News: New Species and Surprising Findings in the Mariana Trench

The Mariana Trench located in the Western Pacific near Guam hosts the deepest place on earth, and has been the focus of high profile voyages to conquer its deepest point, Challenger Deep. A recent expedition to the Trench onboard Research Vessel Falkor targeted multiple depths and found active thriving communities of animals. The expedition set … Continued

Log Post: Diving In

I’m glad to report we’ve made it. This morning our team woke up and found ourselves nearly over the heart of Challenger Deep—the deepest ocean trench in the world.

Log Post: Getting Into the Zone

Imagine you’re looking at the world’s tallest mountains on a three-dimensional topographical map—the kind that lets you see and feel changes in elevation.

Log Post: Expanding Mariana Trench Perspectives

In December, Falkor returned to the Mariana Trench for research that complemented the November expedition, and built on work that began during explorer and director James Cameron’s 2012 DEEPSEA CHALLENGER expedition.

News: Strong Connections

New Satellite Service Means Improved Research and Outreach Satellite internet connections have become both common and essential for research vessels, but their use can involve challenges ranging from slow connections to insufficient satellite coverage in remote regions. In an effort to minimize such issues while maximizing research and outreach capabilities, Schmidt Ocean Institute has just … Continued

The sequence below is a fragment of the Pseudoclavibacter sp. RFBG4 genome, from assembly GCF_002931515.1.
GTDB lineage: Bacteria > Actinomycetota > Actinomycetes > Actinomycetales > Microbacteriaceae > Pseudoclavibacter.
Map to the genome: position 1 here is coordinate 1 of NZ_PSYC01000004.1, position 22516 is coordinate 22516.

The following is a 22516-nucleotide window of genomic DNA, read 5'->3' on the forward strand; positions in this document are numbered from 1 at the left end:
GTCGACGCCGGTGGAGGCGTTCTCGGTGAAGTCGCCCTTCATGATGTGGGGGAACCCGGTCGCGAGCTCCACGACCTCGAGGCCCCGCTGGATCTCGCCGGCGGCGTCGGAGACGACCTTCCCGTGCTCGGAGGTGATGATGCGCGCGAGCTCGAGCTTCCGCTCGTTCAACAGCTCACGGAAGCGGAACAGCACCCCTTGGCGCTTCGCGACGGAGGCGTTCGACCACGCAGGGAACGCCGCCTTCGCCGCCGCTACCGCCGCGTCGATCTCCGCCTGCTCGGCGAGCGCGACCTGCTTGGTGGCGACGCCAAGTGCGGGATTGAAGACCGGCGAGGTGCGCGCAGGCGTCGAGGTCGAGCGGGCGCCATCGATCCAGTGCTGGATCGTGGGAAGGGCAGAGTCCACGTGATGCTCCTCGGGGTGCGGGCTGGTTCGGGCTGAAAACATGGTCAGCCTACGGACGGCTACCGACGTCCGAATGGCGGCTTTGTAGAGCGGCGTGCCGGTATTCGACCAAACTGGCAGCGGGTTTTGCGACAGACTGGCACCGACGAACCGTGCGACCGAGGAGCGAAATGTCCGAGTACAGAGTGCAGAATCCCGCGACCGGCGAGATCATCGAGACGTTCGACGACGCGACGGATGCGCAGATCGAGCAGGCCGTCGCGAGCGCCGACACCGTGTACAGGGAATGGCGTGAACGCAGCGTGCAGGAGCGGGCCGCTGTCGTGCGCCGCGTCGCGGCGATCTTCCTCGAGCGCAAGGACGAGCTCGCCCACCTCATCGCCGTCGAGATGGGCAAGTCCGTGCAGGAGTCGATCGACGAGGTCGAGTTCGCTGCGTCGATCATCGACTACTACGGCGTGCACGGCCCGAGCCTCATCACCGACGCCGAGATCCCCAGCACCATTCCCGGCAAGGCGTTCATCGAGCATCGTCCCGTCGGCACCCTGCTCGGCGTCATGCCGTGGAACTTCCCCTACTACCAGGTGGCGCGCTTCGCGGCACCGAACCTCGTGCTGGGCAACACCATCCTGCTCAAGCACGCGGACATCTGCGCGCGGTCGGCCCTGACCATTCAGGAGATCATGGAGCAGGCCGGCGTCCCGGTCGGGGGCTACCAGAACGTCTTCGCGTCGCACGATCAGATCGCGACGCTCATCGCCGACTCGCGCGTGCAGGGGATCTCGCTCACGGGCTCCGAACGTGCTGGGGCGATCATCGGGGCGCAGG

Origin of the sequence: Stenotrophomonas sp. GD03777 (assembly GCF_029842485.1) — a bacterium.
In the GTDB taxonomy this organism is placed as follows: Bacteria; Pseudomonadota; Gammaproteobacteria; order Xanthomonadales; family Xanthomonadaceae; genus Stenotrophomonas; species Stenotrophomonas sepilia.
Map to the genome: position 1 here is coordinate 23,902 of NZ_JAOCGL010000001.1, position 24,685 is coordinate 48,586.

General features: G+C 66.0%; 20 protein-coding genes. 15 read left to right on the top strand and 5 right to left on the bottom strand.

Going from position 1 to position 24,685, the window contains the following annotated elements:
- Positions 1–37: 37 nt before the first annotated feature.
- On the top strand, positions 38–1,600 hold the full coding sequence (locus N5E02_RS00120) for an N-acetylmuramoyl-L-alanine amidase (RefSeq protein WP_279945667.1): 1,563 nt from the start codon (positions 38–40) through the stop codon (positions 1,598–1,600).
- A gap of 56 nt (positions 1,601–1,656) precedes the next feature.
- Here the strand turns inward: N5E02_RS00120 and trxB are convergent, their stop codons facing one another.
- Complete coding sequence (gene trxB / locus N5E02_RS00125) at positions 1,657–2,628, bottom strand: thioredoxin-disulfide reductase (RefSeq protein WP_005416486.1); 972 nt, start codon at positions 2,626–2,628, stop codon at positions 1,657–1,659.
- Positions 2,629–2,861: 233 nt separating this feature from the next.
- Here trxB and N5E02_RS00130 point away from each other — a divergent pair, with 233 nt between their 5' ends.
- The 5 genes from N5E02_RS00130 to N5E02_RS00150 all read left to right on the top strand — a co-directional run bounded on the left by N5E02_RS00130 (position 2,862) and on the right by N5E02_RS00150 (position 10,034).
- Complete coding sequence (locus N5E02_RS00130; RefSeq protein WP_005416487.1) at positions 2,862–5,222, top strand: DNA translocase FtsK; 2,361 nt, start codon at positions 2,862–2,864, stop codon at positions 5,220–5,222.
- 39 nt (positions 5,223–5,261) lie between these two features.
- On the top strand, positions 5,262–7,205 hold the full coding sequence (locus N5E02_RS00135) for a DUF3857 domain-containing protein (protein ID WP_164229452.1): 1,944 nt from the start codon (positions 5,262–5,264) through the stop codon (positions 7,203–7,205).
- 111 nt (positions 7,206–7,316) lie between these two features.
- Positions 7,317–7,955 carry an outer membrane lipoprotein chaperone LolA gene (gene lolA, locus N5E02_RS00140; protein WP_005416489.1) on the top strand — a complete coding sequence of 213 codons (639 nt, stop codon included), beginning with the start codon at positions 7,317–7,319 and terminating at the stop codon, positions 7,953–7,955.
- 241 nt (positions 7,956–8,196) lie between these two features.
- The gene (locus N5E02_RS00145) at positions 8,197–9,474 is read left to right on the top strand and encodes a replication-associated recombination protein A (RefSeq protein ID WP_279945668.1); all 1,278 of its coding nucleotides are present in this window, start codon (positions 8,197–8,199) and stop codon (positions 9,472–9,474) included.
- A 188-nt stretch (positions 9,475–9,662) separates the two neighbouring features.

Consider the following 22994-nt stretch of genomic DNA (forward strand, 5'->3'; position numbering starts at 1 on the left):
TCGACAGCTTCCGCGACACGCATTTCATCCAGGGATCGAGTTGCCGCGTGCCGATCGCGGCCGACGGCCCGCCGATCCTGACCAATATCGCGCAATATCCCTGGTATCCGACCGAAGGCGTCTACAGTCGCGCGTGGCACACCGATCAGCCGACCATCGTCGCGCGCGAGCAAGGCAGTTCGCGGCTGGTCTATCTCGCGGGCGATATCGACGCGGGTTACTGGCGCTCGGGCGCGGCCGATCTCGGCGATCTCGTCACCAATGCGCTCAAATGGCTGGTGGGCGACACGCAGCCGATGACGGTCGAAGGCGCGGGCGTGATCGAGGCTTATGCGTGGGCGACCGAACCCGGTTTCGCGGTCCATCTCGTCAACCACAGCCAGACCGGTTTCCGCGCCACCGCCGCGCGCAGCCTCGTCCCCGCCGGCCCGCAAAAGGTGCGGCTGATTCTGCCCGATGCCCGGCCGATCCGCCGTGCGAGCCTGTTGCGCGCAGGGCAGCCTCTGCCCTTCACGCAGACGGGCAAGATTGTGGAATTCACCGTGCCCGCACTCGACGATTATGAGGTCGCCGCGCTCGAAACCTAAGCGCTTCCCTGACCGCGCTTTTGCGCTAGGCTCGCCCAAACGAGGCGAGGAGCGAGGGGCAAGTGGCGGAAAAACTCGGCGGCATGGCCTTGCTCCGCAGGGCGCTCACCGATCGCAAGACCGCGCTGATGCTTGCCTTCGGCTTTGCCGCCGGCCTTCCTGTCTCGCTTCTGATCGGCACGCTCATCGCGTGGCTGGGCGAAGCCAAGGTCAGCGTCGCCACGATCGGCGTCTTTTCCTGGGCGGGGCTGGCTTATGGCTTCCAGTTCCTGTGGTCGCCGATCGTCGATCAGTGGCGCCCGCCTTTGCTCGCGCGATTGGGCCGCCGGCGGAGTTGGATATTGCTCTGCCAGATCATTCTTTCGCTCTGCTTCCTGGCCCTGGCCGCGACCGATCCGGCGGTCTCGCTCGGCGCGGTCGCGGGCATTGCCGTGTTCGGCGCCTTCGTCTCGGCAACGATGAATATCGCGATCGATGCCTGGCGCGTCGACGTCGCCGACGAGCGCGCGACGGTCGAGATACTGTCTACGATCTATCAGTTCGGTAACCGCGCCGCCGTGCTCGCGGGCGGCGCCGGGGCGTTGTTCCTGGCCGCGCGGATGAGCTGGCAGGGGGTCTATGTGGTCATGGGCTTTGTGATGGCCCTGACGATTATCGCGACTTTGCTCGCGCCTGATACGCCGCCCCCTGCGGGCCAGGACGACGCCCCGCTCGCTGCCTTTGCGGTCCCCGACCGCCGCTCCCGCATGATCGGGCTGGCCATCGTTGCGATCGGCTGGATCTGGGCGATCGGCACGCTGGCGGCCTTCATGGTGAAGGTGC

Log Post: At the End of the Journey

The cruise is over.  30 busy days at sea finished. We have completed the first ever comprehensive study of the ocean’s greatest depths. Unlike earlier studies which targeted the Challenger deep we sampled the whole cross section of the trench. 92 lander stations were conducted between about 5000 and 10,600 meters. It was a lander … Continued

News: R/V Falkor Shares Her Name with Newly Discovered Underwater Mountain

This week Schmidt Ocean Institute announced that Falkor Seamount has been officially documented through the International Hydrographic Organization and UNESCO Intergovernmental Oceanographic Commission.. PALO ALTO, CA – The seamount, or underwater mountain, is likely millions of years old, but went undiscovered until last year. Revealed by Schmidt Ocean Institute’s research vessel Falkor last November, the underwater mountain was found during an expedition to … Continued